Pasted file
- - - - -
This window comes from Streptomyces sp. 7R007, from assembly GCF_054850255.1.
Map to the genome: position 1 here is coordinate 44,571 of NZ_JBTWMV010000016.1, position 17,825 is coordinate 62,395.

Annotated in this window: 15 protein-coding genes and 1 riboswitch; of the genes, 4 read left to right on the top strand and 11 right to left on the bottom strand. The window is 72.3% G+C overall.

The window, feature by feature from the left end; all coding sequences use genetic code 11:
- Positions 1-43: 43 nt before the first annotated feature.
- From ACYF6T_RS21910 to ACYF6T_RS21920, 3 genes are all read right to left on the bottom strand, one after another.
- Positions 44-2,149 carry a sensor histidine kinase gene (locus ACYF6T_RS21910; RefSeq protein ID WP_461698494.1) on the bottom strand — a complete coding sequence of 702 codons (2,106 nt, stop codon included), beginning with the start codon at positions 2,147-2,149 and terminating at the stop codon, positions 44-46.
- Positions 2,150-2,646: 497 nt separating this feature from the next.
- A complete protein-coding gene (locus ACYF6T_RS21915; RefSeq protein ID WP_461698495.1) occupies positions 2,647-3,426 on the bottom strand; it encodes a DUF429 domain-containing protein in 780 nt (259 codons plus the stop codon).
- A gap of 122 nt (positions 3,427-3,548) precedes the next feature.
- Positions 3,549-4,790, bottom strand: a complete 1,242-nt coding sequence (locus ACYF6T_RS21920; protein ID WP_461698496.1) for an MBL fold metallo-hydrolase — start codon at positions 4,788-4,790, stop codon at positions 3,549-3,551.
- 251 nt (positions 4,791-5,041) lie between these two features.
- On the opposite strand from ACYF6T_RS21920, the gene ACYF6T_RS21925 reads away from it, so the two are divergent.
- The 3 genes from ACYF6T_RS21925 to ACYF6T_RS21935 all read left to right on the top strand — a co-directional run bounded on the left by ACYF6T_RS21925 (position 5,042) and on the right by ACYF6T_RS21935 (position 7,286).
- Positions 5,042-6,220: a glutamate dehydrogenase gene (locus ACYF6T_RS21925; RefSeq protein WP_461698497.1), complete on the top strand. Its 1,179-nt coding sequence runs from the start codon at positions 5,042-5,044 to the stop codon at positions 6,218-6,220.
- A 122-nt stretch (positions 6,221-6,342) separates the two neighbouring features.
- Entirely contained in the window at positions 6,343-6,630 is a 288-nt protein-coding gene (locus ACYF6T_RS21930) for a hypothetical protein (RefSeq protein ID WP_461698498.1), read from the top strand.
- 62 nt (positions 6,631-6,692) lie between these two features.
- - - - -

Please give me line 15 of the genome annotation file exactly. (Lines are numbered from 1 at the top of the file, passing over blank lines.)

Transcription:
- Positions 5,042-6,220: a glutamate dehydrogenase gene (locus ACYF6T_RS21925; RefSeq protein WP_461698497.1), complete on the top strand. Its 1,179-nt coding sequence runs from the start codon at positions 5,042-5,044 to the stop codon at positions 6,218-6,220.